Merrill Sees Some Value In Utilities
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Despite a slew of issues surrounding European utilities, Merrill Lynch Investment Managers sees value in a few names. Stephan Bassas, v.p. and fund manager of the corporate bond fund, says that, in general, utilities are coping with a number of costly processes such as deregulation and decommissioning of nuclear plants as well as having to address pension liabilities. He also thinks rating agencies have not re-rated them properly.
Bassas has found a few names with attractive valuations, for example Suez and Veolia (formerly Vivendi Environnement). Both are in deleveraging mode. Veolia issued E750 million of 55/8% bonds due in '18 at 107 versus swaps in May. Those bonds were being offered at 90 versus swaps early last week. Suez issued a E1 billion benchmark offering in June, with a 53/4% coupon maturing in '23. The reoffered swap spread was set at 130, and is now reoffered at 125. Bassas thinks there is room for further performance.
Bassas also likes some of the whole business securitizations in the U.K. water sector such as Anglian Water. He says he likes the deal's ring fence structure, which protects Anglian Water's assets in the event of a bankruptcy of its parent company. He is also looking at the upcoming Southern Water deal, another U.K. whole business securitization.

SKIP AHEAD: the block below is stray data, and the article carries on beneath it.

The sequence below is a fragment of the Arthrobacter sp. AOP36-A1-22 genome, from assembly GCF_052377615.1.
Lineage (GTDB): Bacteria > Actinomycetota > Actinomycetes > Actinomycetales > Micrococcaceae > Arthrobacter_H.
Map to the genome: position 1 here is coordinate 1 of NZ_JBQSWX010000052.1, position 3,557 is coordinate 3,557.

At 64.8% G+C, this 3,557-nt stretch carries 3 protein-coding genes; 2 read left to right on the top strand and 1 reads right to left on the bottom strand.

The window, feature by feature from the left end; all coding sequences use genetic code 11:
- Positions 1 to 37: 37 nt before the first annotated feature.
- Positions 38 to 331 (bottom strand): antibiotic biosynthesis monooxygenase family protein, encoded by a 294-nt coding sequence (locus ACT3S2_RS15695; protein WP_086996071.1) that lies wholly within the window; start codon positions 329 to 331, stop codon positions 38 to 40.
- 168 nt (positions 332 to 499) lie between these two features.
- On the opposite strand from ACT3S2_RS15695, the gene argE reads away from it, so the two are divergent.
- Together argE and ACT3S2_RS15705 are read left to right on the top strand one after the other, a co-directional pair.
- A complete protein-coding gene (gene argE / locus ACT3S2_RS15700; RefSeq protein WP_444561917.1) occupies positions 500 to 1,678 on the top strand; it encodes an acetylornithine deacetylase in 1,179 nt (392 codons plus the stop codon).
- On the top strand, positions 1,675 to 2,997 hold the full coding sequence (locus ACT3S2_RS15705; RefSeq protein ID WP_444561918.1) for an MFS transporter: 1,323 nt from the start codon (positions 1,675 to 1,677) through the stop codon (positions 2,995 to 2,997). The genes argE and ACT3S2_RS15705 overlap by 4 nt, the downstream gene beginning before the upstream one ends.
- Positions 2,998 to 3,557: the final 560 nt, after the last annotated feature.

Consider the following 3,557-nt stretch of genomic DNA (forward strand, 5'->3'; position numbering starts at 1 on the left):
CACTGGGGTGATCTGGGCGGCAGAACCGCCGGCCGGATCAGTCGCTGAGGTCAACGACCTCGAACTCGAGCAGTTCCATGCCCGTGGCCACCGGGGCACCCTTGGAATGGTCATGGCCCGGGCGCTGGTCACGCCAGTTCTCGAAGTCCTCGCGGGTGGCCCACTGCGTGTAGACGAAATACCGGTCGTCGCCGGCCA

In general, Bassas says he favors names that are slightly cyclical and lower-rated--single-As and triple-Bs. He looks at corporates' cash flow situations and is following the theme of balance sheet repair. Accordingly, he likes France Telecom. He was overweight the 30-year part of the France Telecom curve and is now thinking of switching out of longer to middle end because it is flattening out.
Merrill Lynch's corporate bond fund, which was launched in May, currently has E16 million under management. It uses the Merrill Lynch Euro Corporate index as its benchmark. Merrill Lynch Investment Managers has E1.5 billion in euro-denominated corporate bonds under management and manages more than £5 billion in sterling-denominated corporates.